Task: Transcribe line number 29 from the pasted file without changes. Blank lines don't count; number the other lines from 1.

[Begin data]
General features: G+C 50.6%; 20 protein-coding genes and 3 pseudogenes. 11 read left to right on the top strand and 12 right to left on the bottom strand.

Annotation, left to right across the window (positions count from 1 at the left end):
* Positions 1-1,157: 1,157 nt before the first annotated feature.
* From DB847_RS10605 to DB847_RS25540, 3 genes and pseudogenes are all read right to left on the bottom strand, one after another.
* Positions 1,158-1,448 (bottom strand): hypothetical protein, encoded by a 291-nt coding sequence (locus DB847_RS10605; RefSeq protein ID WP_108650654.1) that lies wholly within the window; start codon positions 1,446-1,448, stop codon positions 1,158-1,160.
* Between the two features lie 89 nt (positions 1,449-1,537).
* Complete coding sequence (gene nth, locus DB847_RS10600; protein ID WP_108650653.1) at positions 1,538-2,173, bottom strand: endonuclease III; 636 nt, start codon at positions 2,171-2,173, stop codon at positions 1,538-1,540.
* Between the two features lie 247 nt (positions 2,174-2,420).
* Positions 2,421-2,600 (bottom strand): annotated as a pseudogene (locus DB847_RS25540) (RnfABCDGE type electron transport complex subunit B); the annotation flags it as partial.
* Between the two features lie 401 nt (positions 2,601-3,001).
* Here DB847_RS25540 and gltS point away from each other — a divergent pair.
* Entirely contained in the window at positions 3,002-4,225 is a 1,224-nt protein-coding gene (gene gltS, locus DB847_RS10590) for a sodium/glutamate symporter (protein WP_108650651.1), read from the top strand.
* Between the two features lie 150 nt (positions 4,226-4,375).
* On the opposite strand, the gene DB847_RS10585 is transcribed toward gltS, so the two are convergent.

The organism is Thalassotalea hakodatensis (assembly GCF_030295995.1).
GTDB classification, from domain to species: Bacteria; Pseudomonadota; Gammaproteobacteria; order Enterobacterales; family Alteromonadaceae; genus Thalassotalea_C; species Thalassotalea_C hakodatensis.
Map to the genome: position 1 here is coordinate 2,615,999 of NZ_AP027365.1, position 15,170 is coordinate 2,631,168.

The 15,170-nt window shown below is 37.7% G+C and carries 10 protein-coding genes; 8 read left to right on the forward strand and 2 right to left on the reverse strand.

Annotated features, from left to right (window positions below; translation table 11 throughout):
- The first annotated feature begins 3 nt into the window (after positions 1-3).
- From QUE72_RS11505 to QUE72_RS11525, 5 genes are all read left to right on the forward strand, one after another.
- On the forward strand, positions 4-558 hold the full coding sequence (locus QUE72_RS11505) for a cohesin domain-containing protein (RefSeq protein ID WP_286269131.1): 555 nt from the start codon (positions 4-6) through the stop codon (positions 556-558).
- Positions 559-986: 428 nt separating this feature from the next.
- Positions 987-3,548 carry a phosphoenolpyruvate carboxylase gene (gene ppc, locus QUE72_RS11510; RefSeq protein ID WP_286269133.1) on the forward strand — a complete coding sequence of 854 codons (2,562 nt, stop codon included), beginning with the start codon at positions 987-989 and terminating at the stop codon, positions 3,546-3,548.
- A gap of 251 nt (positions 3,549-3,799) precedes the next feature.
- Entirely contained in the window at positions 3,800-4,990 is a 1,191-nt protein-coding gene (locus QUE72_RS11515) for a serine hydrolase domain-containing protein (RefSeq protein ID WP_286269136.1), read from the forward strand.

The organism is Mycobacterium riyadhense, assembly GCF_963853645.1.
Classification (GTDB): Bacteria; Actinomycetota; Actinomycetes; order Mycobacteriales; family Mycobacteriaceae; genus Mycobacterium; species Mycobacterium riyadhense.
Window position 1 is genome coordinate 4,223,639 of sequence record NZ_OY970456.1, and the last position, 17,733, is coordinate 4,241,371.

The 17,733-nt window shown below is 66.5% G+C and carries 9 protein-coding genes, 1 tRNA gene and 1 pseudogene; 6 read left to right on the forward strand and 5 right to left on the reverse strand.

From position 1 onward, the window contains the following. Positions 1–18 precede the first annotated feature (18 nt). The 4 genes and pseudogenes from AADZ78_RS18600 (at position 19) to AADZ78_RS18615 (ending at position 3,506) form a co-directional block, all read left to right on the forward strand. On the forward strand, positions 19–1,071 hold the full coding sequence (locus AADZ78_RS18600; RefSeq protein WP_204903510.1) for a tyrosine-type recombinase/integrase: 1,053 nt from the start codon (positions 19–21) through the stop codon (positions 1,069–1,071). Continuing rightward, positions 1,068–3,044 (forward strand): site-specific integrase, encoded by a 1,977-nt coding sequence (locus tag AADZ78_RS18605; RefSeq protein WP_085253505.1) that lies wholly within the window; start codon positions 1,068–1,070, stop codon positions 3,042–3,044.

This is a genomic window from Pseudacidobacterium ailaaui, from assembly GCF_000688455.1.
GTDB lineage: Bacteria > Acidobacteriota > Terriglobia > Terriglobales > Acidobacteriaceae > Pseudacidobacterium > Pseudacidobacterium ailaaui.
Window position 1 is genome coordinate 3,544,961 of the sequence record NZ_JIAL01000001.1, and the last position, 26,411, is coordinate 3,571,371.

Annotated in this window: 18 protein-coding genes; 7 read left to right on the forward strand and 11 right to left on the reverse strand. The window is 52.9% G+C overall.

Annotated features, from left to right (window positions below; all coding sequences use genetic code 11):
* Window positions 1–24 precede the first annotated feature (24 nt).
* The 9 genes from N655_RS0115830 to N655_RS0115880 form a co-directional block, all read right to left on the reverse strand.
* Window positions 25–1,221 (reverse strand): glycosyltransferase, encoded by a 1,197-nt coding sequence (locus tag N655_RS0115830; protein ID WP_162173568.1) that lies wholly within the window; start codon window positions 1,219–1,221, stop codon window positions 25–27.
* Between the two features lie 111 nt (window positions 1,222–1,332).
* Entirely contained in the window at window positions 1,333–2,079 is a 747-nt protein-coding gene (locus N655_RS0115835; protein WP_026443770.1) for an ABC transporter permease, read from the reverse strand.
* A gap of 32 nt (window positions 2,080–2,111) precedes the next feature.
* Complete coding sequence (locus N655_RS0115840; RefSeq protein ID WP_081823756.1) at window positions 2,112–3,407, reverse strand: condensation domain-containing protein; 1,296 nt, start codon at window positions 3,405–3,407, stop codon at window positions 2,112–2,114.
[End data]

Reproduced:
Window position 1 is genome coordinate 4,223,639 of sequence record NZ_OY970456.1, and the last position, 17,733, is coordinate 4,241,371.